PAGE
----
By Bob Stuart, Daily Progress
VERONA — It was not a true legal rezoning in Augusta County Wednesday night, but there was real and intense debate about the Atlantic Coast Pipeline.
A three-hour public hearing held by the county board of supervisors on the pipeline resulted in a full Augusta County Government Center, and a parade of both official and 40 citizen speakers.
A crowd of 300 filled the government center to watch the hearing.
Dominion Resources explained both the necessity and the value of the proposed natural gas pipeline, which will flow through 43 miles of Augusta County when complete.
But many affected county residents and others offered their concerns about the project. They spoke of the project’s economic and environmental impact, including the possible pollution of water resources in Augusta County.
Joan Geary, an Augusta County resident, said her family encountered problems with sinkholes when drilling a well on their farm. She thinks the pipeline would endanger the county’s water quality and also believes having the pipeline cross her property will devalue it.
Fred Powell, an Augusta County resident, said he opposes the pipeline for geologic, economic and environmental reasons. Powell said the pipeline would come close to his family’s historic farmhouse, built in the 1880s. Powell also said he would not negotiate with Dominion on an easement through his property.
Michael Godfrey, a Swoope property owner, said Augusta County properties are likely to suffer losses. “Who will buy a farm with North America’s largest gas transmission pipeline going across it?’’ Godfrey asked.
An environmental organization, Friends of the Middle River, said it is opposed to the pipeline because of what it could mean for Augusta County’s water resources.
“The pipeline would cross dozens of streams in Augusta County including the headwaters of the Calfpasture, South and Middle rivers, and Christians Creek,’’ said Darrell Schwalm of Friends of the Middle River. “Whatever happens to our waters in Augusta County all flows downstream and eventually affects the Shenandoah River and Chesapeake Bay.’’
Nancy Sorrells, the co-chair of the Augusta County Alliance, an organization that has mounted rallies and other anti-pipeline activities, spoke against the project.
Sorrells said the scope of the pipeline alone should be reason for concern. “Dominion has never built a 42-inch pipeline and no pipeline of this size has ever been built over this terrain in the country,’’ she said.
Sorrells said Dominion has been fined a number of times. Since the project was announced last summer, Sorrells said Dominion has been fined for environmental violations on a smaller pipeline project in West Virginia, and said the utility is in court because of leaking coal ash pits in a Virginia river.
Sorrells described the pipeline as “all pain and no gain.” “Our property rights are ignored, our precious water resources are threatened, our public safety is compromised, our environmental and historic resources ravaged, and our farm and properties devalued,’’ she said.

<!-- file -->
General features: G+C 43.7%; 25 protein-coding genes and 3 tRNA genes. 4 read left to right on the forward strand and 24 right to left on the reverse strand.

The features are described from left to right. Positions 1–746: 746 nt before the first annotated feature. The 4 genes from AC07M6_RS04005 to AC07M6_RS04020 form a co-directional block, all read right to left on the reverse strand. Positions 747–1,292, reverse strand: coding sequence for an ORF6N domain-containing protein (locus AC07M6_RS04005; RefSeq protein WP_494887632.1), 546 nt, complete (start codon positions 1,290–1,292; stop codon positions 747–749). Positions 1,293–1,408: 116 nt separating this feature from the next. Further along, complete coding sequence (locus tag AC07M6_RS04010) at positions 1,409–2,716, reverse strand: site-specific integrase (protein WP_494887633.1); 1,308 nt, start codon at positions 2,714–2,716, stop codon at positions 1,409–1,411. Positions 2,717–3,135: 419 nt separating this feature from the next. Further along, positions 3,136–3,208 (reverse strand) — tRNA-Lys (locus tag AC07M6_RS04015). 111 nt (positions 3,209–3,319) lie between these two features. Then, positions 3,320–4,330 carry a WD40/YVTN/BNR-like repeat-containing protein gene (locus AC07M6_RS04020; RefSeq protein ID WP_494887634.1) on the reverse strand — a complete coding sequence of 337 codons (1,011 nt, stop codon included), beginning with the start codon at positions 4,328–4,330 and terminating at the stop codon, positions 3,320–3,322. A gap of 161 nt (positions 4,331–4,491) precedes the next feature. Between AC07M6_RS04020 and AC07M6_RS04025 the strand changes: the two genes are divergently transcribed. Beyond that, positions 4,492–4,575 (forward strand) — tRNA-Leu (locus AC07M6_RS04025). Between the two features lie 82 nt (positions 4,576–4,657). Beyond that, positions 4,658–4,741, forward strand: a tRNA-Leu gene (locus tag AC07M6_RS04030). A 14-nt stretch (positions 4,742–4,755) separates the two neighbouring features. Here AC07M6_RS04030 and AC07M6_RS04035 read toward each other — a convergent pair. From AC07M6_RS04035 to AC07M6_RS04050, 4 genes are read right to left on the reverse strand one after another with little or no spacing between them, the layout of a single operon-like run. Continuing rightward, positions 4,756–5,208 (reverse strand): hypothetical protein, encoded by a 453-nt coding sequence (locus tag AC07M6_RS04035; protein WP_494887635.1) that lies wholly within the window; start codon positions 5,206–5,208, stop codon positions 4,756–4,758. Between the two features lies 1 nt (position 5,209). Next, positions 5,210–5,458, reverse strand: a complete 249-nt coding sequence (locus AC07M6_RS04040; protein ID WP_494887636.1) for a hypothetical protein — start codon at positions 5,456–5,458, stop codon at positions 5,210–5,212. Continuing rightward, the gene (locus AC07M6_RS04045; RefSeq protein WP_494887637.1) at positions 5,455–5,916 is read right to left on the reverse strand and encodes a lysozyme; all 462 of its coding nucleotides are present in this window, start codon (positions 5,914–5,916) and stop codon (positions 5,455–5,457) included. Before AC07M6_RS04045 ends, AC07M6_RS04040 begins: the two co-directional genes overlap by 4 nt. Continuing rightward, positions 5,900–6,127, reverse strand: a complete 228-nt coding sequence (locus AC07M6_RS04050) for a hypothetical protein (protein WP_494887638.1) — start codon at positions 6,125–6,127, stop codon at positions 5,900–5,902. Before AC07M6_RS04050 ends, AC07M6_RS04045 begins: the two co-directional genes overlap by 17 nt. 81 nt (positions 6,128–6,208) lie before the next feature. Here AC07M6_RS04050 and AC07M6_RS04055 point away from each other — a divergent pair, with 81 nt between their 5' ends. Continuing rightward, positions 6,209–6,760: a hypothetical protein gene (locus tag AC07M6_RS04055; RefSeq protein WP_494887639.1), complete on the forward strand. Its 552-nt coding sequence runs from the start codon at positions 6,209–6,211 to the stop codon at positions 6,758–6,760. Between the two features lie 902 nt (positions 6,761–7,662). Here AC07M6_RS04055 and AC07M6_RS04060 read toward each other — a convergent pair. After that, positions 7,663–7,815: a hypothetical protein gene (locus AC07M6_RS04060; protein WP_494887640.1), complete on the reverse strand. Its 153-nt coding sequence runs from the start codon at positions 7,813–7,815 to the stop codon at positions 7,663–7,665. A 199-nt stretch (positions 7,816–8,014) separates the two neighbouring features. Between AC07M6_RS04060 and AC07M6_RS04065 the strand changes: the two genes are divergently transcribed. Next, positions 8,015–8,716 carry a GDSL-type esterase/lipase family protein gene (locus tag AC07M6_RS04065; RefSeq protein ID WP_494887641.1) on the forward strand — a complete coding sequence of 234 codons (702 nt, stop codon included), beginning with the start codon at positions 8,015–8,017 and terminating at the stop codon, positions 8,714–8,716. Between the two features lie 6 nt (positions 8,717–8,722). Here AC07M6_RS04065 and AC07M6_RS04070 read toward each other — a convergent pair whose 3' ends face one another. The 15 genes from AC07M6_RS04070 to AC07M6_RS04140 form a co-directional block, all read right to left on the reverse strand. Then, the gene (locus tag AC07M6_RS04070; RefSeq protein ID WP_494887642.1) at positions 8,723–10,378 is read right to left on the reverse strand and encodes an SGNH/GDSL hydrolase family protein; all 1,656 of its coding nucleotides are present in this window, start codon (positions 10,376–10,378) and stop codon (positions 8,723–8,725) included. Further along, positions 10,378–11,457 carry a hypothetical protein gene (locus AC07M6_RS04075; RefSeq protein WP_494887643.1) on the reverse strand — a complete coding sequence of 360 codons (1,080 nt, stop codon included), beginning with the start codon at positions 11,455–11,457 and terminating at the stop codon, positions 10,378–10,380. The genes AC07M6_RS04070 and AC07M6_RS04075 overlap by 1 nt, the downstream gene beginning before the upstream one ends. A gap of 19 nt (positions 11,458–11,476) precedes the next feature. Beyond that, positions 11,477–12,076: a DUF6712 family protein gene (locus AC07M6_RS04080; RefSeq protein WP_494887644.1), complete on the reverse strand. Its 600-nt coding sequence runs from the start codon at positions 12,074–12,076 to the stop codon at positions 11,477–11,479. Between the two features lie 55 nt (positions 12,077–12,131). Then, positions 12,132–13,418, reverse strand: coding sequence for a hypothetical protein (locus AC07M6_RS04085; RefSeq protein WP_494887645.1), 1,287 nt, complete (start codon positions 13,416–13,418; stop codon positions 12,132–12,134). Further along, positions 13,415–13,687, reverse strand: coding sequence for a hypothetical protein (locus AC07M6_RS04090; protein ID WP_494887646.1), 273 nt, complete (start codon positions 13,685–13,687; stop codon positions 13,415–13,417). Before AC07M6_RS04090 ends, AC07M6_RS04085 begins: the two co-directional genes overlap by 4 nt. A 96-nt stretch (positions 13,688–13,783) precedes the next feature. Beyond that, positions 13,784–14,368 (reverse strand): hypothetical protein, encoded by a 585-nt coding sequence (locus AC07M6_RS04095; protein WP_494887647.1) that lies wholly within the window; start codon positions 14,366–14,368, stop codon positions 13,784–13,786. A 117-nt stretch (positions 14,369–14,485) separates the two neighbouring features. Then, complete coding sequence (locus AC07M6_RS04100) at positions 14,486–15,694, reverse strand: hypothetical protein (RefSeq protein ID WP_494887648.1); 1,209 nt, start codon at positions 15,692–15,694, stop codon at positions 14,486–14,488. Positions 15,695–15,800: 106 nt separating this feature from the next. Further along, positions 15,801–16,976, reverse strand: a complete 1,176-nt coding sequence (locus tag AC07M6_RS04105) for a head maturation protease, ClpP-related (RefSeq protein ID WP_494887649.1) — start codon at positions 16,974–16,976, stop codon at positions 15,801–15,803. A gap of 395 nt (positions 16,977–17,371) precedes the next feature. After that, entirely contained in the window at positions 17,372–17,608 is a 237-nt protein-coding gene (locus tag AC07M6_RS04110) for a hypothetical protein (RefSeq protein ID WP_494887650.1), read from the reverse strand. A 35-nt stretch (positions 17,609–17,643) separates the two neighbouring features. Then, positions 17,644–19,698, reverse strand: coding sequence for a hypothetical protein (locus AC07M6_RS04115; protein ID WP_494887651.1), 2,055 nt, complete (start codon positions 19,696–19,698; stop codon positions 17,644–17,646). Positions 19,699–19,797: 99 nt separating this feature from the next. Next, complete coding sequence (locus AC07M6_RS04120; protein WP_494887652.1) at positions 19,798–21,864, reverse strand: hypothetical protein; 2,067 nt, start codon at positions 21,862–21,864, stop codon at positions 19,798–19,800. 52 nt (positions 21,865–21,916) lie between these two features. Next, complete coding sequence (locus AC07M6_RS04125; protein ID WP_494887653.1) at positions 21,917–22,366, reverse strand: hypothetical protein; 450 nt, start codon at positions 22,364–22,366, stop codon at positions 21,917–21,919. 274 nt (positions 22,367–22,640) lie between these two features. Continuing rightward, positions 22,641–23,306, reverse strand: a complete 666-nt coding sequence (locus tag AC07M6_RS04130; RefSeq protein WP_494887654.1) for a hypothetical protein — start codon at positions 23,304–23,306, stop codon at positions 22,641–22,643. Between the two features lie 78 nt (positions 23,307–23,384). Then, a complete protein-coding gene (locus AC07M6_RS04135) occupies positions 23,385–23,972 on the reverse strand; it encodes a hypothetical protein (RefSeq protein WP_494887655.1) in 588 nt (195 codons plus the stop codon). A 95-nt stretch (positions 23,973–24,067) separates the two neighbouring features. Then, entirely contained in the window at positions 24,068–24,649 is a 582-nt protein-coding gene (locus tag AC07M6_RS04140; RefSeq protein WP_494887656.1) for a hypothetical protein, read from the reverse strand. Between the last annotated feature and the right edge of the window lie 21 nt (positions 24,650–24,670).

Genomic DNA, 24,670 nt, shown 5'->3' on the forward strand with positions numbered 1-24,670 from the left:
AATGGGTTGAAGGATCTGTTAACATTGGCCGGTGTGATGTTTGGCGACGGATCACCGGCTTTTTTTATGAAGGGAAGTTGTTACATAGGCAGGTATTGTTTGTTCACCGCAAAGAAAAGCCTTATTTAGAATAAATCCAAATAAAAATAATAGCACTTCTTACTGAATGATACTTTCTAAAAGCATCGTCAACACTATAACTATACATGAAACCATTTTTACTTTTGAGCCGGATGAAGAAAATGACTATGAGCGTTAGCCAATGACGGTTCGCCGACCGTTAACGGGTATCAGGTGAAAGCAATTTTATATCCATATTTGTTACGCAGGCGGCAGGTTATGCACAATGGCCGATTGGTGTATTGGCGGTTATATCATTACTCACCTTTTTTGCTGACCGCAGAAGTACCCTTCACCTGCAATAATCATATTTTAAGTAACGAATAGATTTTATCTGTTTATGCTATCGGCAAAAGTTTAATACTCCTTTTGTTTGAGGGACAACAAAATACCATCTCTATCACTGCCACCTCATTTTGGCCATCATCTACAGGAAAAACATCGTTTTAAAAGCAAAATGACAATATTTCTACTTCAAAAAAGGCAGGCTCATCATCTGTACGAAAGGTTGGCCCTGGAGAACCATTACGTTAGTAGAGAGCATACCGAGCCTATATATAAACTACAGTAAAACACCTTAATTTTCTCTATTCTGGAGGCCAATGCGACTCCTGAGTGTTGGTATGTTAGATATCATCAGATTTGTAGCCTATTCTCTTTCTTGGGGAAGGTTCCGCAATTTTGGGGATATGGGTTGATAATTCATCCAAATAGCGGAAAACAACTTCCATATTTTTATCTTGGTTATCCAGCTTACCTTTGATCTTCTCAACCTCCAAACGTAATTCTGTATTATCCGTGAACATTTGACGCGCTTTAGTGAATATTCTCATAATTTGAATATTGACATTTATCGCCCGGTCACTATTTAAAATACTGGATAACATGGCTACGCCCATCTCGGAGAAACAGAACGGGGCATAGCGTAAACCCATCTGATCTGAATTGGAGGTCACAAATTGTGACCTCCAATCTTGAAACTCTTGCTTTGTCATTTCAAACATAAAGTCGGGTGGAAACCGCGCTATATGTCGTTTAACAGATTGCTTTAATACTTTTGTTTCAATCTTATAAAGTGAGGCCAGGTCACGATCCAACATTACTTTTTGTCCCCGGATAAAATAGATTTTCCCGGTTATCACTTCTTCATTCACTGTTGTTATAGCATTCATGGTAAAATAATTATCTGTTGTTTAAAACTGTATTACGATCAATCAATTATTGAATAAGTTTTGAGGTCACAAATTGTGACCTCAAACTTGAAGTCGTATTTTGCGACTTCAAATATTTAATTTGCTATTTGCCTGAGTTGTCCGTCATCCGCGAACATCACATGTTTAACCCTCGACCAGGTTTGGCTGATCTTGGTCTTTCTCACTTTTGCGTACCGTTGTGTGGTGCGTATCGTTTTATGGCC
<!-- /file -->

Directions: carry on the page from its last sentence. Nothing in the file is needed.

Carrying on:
Dominion offered a detailed presentation on the need for the pipeline and the measures that would be taken on its safety.
Chet Wade, Dominion’s vice president of corporate communications, addressed many of the issues raised in an Augusta County government staff report.
Wade said Dominion is about seven months from filing the final application with the Federal Energy Regulatory Commission. A pre-filing of the application was made in October.
Wade said Dominion wants to find the best pipeline route stretching from West Virginia to North Carolina, and one with “the least environmental impact’’ across the 550 miles.
Wade said the pipeline would only be built if FERC determined it is a necessity. “There is a very clear public need for this project,’’ Wade said.
He said Dominion is attempting to access the Marcellus Shale formations in West Virginia, Pennsylvania and Ohio. More natural gas options are needed, and without them, Wade said Virginia and North Carolina may have to turn away large industrial development projects.
Wade also attempted to put to rest any consideration that the natural gas obtained from the pipeline would be exported. He said natural gas flowing to the Hampton Roads region of Virginia would be used in Hampton Roads.
And Wade attempted to explain the benefits of the project, which has an anticipated completion date of 2018.
The project, when complete, would lower energy prices, provide economic activity during the pipeline’s construction and operation and offer property tax revenues, Wade said.
Wade also presented photos of an existing Columbia Gas natural gas pipeline that flows through Augusta County. “Augusta has gotten along well with the existing natural gas pipeline, and we believe it will with the Atlantic Coast Pipeline,’’ Wade said.
As for inspection of the pipeline, Wade said it would be inspected regularly from air and by inspectors on land.
Timmy Fitzgerald, Augusta County’s director of community development, offered a staff report based on pipeline comments of several county departments including the Augusta County Service Authority.
Fitzgerald said supervisors were also provided comments from concerned Augusta County citizens.
Board of Supervisors Chairman Mike Shull said all of the comments heard Wednesday night would help supervisors put together formal comments about the pipeline that would be submitted to FERC.